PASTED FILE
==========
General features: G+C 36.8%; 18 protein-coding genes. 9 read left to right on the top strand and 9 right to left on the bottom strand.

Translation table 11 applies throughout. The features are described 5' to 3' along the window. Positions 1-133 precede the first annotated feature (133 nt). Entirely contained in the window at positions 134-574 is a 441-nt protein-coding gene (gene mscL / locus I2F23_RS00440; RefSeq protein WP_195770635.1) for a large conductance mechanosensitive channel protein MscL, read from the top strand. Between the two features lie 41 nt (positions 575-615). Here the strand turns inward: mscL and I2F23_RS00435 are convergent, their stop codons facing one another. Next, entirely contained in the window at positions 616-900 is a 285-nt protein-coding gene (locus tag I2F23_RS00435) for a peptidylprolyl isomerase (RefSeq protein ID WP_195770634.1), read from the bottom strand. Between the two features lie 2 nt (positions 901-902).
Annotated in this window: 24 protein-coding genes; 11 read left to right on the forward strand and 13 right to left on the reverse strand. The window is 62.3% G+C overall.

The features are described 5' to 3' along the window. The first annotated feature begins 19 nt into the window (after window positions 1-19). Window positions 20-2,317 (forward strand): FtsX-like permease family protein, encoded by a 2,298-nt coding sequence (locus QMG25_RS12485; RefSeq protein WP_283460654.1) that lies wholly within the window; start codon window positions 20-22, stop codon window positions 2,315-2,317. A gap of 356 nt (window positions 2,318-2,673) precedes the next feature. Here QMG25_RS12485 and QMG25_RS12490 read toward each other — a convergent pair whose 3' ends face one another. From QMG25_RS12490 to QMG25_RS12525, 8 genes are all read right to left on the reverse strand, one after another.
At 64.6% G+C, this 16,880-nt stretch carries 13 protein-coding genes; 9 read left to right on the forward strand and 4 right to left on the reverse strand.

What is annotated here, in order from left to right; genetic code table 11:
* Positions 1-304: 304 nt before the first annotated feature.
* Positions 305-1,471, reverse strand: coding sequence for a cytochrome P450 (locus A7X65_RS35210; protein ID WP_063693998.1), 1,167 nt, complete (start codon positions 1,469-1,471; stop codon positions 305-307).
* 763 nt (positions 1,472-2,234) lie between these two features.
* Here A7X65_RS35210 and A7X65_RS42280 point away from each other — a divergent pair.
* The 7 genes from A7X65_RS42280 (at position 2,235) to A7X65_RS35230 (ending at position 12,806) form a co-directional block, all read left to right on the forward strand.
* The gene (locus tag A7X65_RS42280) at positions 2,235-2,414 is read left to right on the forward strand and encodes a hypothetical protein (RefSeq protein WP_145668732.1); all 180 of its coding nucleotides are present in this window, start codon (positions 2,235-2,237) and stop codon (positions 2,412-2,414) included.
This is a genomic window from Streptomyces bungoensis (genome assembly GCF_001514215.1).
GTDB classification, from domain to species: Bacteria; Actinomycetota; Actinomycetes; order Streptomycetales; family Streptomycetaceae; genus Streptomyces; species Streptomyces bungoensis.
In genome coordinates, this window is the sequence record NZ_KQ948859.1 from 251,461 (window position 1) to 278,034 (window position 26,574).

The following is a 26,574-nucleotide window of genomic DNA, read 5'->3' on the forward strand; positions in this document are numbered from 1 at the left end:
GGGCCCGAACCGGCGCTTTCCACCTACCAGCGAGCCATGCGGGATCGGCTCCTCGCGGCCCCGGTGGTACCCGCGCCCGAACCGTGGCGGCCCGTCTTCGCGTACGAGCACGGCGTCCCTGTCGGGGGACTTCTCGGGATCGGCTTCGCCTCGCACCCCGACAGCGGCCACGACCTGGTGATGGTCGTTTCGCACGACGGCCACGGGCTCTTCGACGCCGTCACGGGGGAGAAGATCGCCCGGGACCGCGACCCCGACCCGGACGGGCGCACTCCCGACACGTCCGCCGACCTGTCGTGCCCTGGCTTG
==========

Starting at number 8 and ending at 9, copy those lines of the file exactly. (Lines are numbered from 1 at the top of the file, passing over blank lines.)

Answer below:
* Positions 305-1,471, reverse strand: coding sequence for a cytochrome P450 (locus A7X65_RS35210; protein ID WP_063693998.1), 1,167 nt, complete (start codon positions 1,469-1,471; stop codon positions 305-307).
* 763 nt (positions 1,472-2,234) lie between these two features.